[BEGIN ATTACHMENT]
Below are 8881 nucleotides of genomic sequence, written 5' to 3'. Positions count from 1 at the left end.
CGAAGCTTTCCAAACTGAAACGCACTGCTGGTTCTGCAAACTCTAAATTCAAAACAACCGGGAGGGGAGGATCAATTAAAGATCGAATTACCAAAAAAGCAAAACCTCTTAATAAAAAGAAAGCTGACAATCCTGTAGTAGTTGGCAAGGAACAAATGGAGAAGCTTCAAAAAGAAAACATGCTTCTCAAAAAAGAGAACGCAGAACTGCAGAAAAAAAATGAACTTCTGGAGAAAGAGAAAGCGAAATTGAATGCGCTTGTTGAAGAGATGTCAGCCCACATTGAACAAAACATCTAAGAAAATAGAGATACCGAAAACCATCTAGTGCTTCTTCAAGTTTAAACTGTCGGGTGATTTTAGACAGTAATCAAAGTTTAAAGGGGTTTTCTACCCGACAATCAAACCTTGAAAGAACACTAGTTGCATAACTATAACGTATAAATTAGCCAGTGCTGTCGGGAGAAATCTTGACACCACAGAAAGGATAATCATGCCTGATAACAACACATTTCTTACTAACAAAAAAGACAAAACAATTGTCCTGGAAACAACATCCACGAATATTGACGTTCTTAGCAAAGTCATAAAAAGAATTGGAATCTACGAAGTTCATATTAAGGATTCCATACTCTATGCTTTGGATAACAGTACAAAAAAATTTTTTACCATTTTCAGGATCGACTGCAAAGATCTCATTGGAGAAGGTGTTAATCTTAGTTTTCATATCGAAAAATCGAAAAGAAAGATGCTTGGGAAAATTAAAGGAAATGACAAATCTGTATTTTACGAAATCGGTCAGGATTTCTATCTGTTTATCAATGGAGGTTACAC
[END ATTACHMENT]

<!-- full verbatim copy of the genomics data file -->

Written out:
Below are 8881 nucleotides of genomic sequence, written 5' to 3'. Positions count from 1 at the left end.
CGAAGCTTTCCAAACTGAAACGCACTGCTGGTTCTGCAAACTCTAAATTCAAAACAACCGGGAGGGGAGGATCAATTAAAGATCGAATTACCAAAAAAGCAAAACCTCTTAATAAAAAGAAAGCTGACAATCCTGTAGTAGTTGGCAAGGAACAAATGGAGAAGCTTCAAAAAGAAAACATGCTTCTCAAAAAAGAGAACGCAGAACTGCAGAAAAAAAATGAACTTCTGGAGAAAGAGAAAGCGAAATTGAATGCGCTTGTTGAAGAGATGTCAGCCCACATTGAACAAAACATCTAAGAAAATAGAGATACCGAAAACCATCTAGTGCTTCTTCAAGTTTAAACTGTCGGGTGATTTTAGACAGTAATCAAAGTTTAAAGGGGTTTTCTACCCGACAATCAAACCTTGAAAGAACACTAGTTGCATAACTATAACGTATAAATTAGCCAGTGCTGTCGGGAGAAATCTTGACACCACAGAAAGGATAATCATGCCTGATAACAACACATTTCTTACTAACAAAAAAGACAAAACAATTGTCCTGGAAACAACATCCACGAATATTGACGTTCTTAGCAAAGTCATAAAAAGAATTGGAATCTACGAAGTTCATATTAAGGATTCCATACTCTATGCTTTGGATAACAGTACAAAAAAATTTTTTACCATTTTCAGGATCGACTGCAAAGATCTCATTGGAGAAGGTGTTAATCTTAGTTTTCATATCGAAAAATCGAAAAGAAAGATGCTTGGGAAAATTAAAGGAAATGACAAATCTGTATTTTACGAAATCGGTCAGGATTTCTATCTGTTTATCAATGGAGGTTACAC